Monson said he buys cheaper look-alike brands and shops Sierra Trading Post to save money. He also said that if stores would implement student discounts, it "would be huge." According to Monson, when Snowbird offered students a $99 ski pass, a large number of his friends took advantage of it.

Not all was bad news for high-end dealers. Specialty shops will be happy to learn that quality service is important to Wheatley, while 15-year-old Meghan Johnston appreciates high-quality brands, which she believes are more "trustworthy." Interestingly, the teens said they weren't very much affected by the age of the salesperson they dealt with, and cared more about the person's product knowledge. Fortunately, they generally agreed that older salespeople do not tend to talk down to them.

While the roundtable did not produce many startling revelations, it's always nice to confirm suspicions and hear things from the horse's mouth. If there was any criticism from attendees, it was that the panel did not include kids who have no interest in the outdoors. Many people are anxious to hear the X-Box-addicted, overweight segment of the teen population offer its opinion of the outdoors. We wouldn't be surprised if that's exactly what we get next year, and man, is that going to be entertaining!

Conservation Alliance breakfast brings crowd to its feet

The highlight of the Conservation Alliance breakfast was a poignantly personal talk by Brock Evans, tireless godfather of the conservation movement who missed last year's breakfast as he battled bone cancer. His unflagging work toward protecting the "magical green places on the map" through "endless pressure endlessly applied" and a moving and inspired talk earned him a standing ovation. Lia Morris, project coordinator from grant recipient The Penobscot River Restoration Project updated the audience on her organization's successes. And six new members joined the Alliance at Winter Market, enhancing the Alliance's ability to continue funding conservation projects with far-reaching impacts. Since its inception in 1989, the Conservation Alliance has given 130 grants totaling over $4 million.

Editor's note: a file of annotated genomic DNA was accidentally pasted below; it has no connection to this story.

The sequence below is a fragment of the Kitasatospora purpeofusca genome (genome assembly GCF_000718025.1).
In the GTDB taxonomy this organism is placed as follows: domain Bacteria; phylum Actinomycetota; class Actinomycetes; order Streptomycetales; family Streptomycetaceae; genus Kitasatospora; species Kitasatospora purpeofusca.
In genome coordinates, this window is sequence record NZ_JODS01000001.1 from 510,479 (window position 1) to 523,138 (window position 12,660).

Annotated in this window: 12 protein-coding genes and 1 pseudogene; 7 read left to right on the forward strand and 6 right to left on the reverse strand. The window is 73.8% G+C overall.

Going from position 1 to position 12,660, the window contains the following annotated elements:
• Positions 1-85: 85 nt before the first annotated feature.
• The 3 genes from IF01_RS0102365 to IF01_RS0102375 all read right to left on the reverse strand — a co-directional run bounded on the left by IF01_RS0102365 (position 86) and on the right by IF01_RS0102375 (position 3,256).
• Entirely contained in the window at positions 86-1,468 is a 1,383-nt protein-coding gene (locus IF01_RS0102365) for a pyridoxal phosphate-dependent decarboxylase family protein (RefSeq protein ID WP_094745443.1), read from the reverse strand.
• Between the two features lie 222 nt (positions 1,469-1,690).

OIWC evening garners full house despite Super Bowl

The OIWC, fearful it might lose folks to the Super Bowl game, anted up and acquired a television just in case. Turns out, they probably didn't need it. Over 160 women and men packed the hall for an inspiring and enlightening evening according to our roving reporters. At any one time, only eight or so folk showed much interest in the game. Seems those at the OIWC event were more interested in cocktails and networking -- what a concept. Naturally, a large contingent of OIA staff was there to support Norma Hansen (the recipient of the annual Pioneering Woman award) as were a significant number of staff from Marmot in support of their compatriot Laura Meira. OIWC took time to honor both Meira and the other award finalist, Kim Walker, co-owner of Outdoor Divas of Boulder, Colo., before presenting the award to Hansen. Erin McVoy of Big City Mountaineers also took control of the podium for a short presentation urging more women from OIWC to volunteer for its women's programs and trips. From all the head nodding going on, we have little doubt McVoy stirred interest from the crowd in helping BCM with its trip load. Following the presentations, the gathering broke into groups by discipline -- retailers with retailers, design folk with design folk, non-profits with non-profits, CEOs/Entrepreneurs with like-minded folk to discuss and share common challenges, issues and solutions. Word is that the group networking went so well there are plans to continue the format for the next gathering -- Summer Market 2004.